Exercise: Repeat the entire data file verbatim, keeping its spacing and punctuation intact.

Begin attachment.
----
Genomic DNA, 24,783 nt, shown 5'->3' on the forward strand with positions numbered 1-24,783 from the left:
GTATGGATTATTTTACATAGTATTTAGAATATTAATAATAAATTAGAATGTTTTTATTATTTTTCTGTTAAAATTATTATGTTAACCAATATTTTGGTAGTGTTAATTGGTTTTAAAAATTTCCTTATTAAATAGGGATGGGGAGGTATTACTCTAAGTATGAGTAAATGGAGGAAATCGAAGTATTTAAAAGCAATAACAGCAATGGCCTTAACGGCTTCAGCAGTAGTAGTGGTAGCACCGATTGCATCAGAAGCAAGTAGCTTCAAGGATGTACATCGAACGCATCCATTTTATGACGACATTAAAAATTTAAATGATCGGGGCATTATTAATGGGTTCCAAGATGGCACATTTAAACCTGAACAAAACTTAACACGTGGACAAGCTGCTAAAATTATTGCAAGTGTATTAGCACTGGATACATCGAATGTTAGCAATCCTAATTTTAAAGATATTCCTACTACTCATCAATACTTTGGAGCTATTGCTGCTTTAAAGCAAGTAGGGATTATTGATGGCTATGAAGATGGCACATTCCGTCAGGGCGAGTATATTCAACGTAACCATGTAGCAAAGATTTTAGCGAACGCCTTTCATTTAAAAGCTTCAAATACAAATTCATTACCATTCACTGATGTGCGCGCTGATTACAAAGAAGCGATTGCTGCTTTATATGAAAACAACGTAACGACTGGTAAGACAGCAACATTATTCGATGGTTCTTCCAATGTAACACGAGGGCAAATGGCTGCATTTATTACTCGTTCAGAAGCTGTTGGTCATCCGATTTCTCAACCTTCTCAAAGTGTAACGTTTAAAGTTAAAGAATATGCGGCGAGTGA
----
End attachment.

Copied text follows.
Genomic DNA, 24,783 nt, shown 5'->3' on the forward strand with positions numbered 1-24,783 from the left:
GTATGGATTATTTTACATAGTATTTAGAATATTAATAATAAATTAGAATGTTTTTATTATTTTTCTGTTAAAATTATTATGTTAACCAATATTTTGGTAGTGTTAATTGGTTTTAAAAATTTCCTTATTAAATAGGGATGGGGAGGTATTACTCTAAGTATGAGTAAATGGAGGAAATCGAAGTATTTAAAAGCAATAACAGCAATGGCCTTAACGGCTTCAGCAGTAGTAGTGGTAGCACCGATTGCATCAGAAGCAAGTAGCTTCAAGGATGTACATCGAACGCATCCATTTTATGACGACATTAAAAATTTAAATGATCGGGGCATTATTAATGGGTTCCAAGATGGCACATTTAAACCTGAACAAAACTTAACACGTGGACAAGCTGCTAAAATTATTGCAAGTGTATTAGCACTGGATACATCGAATGTTAGCAATCCTAATTTTAAAGATATTCCTACTACTCATCAATACTTTGGAGCTATTGCTGCTTTAAAGCAAGTAGGGATTATTGATGGCTATGAAGATGGCACATTCCGTCAGGGCGAGTATATTCAACGTAACCATGTAGCAAAGATTTTAGCGAACGCCTTTCATTTAAAAGCTTCAAATACAAATTCATTACCATTCACTGATGTGCGCGCTGATTACAAAGAAGCGATTGCTGCTTTATATGAAAACAACGTAACGACTGGTAAGACAGCAACATTATTCGATGGTTCTTCCAATGTAACACGAGGGCAAATGGCTGCATTTATTACTCGTTCAGAAGCTGTTGGTCATCCGATTTCTCAACCTTCTCAAAGTGTAACGTTTAAAGTTAAAGAATATGCGGCGAGTGA